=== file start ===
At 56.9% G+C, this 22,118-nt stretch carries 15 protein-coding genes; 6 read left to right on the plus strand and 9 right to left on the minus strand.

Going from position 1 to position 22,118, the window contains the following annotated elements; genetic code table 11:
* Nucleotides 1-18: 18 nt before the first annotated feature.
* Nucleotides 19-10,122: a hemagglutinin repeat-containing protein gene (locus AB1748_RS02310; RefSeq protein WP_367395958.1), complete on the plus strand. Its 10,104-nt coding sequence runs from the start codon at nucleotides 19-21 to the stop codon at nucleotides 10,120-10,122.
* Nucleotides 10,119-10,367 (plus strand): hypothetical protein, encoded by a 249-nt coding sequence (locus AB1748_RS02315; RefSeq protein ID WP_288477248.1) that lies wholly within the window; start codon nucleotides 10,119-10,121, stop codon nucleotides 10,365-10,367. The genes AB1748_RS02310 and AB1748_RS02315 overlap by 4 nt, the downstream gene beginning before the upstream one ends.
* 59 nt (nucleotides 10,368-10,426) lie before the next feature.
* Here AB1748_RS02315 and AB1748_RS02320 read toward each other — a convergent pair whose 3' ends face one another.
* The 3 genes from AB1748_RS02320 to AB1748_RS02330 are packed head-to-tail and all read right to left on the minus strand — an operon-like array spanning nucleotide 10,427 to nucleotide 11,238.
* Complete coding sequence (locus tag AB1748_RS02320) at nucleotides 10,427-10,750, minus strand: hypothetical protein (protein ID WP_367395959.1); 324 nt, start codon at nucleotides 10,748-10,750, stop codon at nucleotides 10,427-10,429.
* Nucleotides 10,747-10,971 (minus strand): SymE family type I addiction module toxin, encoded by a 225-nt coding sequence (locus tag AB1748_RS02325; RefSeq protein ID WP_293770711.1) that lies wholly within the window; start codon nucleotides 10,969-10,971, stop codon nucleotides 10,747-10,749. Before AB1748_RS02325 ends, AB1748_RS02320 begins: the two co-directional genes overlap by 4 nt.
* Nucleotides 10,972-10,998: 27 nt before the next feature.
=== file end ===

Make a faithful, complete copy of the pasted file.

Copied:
At 56.9% G+C, this 22,118-nt stretch carries 15 protein-coding genes; 6 read left to right on the plus strand and 9 right to left on the minus strand.

Going from position 1 to position 22,118, the window contains the following annotated elements; genetic code table 11:
* Nucleotides 1-18: 18 nt before the first annotated feature.
* Nucleotides 19-10,122: a hemagglutinin repeat-containing protein gene (locus AB1748_RS02310; RefSeq protein WP_367395958.1), complete on the plus strand. Its 10,104-nt coding sequence runs from the start codon at nucleotides 19-21 to the stop codon at nucleotides 10,120-10,122.
* Nucleotides 10,119-10,367 (plus strand): hypothetical protein, encoded by a 249-nt coding sequence (locus AB1748_RS02315; RefSeq protein ID WP_288477248.1) that lies wholly within the window; start codon nucleotides 10,119-10,121, stop codon nucleotides 10,365-10,367. The genes AB1748_RS02310 and AB1748_RS02315 overlap by 4 nt, the downstream gene beginning before the upstream one ends.
* 59 nt (nucleotides 10,368-10,426) lie before the next feature.
* Here AB1748_RS02315 and AB1748_RS02320 read toward each other — a convergent pair whose 3' ends face one another.
* The 3 genes from AB1748_RS02320 to AB1748_RS02330 are packed head-to-tail and all read right to left on the minus strand — an operon-like array spanning nucleotide 10,427 to nucleotide 11,238.
* Complete coding sequence (locus tag AB1748_RS02320) at nucleotides 10,427-10,750, minus strand: hypothetical protein (protein ID WP_367395959.1); 324 nt, start codon at nucleotides 10,748-10,750, stop codon at nucleotides 10,427-10,429.
* Nucleotides 10,747-10,971 (minus strand): SymE family type I addiction module toxin, encoded by a 225-nt coding sequence (locus tag AB1748_RS02325; RefSeq protein ID WP_293770711.1) that lies wholly within the window; start codon nucleotides 10,969-10,971, stop codon nucleotides 10,747-10,749. Before AB1748_RS02325 ends, AB1748_RS02320 begins: the two co-directional genes overlap by 4 nt.
* Nucleotides 10,972-10,998: 27 nt before the next feature.